Echocardiography plays an important role in the diagnosis and follow-up of aortic diseases. Evaluation of the aorta is a routine part of the standard echocardiographic examination. Transthoracic echocardiography (TTE) permits adequate assessment of several aortic segments, particularly the aortic root and proximal ascending aorta. Transoesophageal echocardiography (TOE) overcomes the limitations of TTE in thoracic aorta assessment. TTE and TOE should be used in a complementary manner. Echocardiography is useful for assessing aortic size, biophysical properties, and atherosclerotic involvement of the thoracic aorta. Although TOE is the technique of choice in the diagnosis of aortic dissection, TTE may be used as the initial modality in the emergency setting. Intimal flap in proximal ascending aorta, pericardial effusion/tamponade, and left ventricular function can be easily visualized by TTE. However, a negative TTE does not rule out aortic dissection and other imaging techniques must be considered. TOE should define entry tear location, mechanisms and severity of aortic regurgitation, and true lumen compression. In addition, echocardiography is essential in selecting and monitoring surgical and endovascular treatment and in detecting possible complications. Although other imaging techniques such as computed tomography and magnetic resonance have a greater field of view and may yield complementary information, echocardiography is portable, rapid, accurate, and cost-effective in the diagnosis and follow-up of most aortic diseases.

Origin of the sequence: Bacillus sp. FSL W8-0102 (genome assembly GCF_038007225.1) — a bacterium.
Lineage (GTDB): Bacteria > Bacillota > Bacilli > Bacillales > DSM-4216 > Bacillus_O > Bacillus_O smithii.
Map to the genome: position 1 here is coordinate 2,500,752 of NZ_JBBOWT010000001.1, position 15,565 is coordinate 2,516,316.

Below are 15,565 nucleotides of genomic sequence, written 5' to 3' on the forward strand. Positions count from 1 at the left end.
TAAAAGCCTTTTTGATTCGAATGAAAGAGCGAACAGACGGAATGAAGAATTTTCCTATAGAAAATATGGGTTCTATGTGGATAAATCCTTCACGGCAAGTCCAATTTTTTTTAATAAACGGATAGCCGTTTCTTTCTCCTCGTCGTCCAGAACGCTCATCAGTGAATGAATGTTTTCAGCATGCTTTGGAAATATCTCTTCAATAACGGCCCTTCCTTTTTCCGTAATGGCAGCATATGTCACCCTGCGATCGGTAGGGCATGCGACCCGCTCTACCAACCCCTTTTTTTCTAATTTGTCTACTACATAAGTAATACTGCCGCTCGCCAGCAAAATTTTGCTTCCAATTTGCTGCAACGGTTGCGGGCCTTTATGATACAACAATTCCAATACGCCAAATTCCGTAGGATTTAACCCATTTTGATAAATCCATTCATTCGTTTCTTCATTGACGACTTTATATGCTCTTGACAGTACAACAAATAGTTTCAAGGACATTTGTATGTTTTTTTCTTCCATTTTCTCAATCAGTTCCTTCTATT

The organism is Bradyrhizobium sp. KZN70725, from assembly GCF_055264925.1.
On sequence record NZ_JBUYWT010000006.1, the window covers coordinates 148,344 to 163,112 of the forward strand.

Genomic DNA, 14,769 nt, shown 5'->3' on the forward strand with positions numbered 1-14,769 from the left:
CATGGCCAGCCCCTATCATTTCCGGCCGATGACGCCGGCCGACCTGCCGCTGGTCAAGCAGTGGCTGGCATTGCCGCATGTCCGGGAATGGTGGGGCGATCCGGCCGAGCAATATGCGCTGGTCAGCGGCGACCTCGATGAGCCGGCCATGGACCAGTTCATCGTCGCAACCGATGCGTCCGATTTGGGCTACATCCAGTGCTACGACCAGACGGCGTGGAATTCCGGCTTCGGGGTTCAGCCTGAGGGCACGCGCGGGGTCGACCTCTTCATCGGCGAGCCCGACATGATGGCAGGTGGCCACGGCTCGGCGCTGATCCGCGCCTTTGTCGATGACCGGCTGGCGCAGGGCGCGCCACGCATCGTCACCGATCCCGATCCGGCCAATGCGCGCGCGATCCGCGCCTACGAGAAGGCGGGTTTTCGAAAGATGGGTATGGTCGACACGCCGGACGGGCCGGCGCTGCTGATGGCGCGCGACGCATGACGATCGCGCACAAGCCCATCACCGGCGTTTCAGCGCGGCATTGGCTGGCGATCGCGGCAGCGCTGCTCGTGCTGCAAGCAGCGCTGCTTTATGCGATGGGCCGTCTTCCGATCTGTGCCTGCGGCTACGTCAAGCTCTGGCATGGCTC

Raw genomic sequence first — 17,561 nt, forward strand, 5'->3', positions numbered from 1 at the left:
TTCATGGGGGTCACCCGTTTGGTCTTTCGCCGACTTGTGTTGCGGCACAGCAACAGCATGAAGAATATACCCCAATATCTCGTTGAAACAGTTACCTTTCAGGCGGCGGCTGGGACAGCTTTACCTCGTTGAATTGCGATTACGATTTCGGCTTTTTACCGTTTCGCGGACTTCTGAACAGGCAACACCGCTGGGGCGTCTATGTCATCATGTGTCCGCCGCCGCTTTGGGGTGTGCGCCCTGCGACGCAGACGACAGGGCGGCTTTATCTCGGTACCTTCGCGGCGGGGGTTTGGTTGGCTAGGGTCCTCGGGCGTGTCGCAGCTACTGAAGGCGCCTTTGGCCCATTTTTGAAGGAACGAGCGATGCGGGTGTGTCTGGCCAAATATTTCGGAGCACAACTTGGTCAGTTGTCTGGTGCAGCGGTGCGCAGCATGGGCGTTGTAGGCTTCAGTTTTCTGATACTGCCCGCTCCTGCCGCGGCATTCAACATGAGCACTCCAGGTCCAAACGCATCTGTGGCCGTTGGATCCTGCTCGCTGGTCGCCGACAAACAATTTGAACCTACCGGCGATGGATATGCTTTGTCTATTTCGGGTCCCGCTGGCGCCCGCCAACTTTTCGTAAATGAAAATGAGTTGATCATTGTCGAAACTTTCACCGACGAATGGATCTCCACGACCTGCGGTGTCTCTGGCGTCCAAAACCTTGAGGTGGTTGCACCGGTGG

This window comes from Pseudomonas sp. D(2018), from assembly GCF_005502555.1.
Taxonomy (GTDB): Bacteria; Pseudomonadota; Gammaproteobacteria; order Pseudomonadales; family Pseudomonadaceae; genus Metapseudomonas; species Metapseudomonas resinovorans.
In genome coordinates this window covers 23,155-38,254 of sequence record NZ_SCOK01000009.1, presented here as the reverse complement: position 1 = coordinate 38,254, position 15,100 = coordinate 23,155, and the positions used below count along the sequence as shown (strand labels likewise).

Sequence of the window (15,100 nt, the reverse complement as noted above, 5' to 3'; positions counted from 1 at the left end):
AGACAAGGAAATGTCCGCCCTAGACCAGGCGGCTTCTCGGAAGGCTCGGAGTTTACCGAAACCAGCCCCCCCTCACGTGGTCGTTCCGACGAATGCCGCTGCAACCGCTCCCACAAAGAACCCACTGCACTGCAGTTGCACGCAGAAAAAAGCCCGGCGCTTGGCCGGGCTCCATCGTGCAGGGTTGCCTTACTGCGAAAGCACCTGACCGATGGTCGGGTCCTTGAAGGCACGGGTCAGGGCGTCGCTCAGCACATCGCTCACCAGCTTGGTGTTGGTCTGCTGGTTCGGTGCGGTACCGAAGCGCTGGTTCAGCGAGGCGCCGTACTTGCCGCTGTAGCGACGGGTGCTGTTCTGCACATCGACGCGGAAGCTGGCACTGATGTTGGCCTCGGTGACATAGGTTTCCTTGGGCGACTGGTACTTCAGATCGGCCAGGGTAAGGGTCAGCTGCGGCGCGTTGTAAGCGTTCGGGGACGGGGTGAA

• 11.
    Farkhooy, Amir
    et al.
    Uppsala University, Disciplinary Domain of Medicine and Pharmacy, Faculty of Medicine, Department of Medical Sciences, Cardiology.
    Flachskampf, Frank A
    Uppsala University, Disciplinary Domain of Medicine and Pharmacy, Faculty of Medicine, Department of Medical Sciences, Cardiology.
    The most important publications of the past year in echocardiography2013In: Herz, ISSN 0340-9937, E-ISSN 1615-6692, Vol. 38, no 1, p. 10-17Article in journal (Refereed)
    Abstract [en]

    We review the published literature on clinical echocardiography of the past year. Key topics were valvular heart disease, in particular aortic stenosis, and the imaging requirements for transcatheter aortic valve implantation. Three-dimensional echocardiography and deformation imaging have yielded important new insights in valvular heart disease. Other key fields have been assessment of heart failure, in particular heart failure with preserved ejection fraction, and the relationship of this condition with diastolic dysfunction and left atrial function. Functional imaging of cardiomyopathies was also an important topic.

  • 12.
    Feneck, Rob
    et al.
    Guys and St.Thomas Hospital, London, UK.
    Kneeshaw, J.
    Papworth Hospital, Cambridge, UK.
    Fox, Kevin
    Charing Cross Hospital, Imperial College, London, UK.
    Bettex, D.
    Zurich University, Deptm.of Anesthesiology, Zurich, Switzerland.
    Erb, J.
    Charite Hospital, Berlin, Germany.
    Flachskampf, Frank
    University of Erlangen, Erlangen, Germany.
    Guarracino, F.
    Azienda Ospedaliera Universitaria, Pisa, Italy.
    Ranucci, M.
    Policlinico San Donato, Milano, Italy.
    Seeberger, M.
    Basel University, Basel, Switzerland.
    Sloth, E.
    Aarhus University, Aarhus, Denmark.
    Tschernich, H.
    University of Vienna, Vienna, Austria.
    Wouters, P.
    University of Gent, Gent, Belgium.
    Zamorano, J.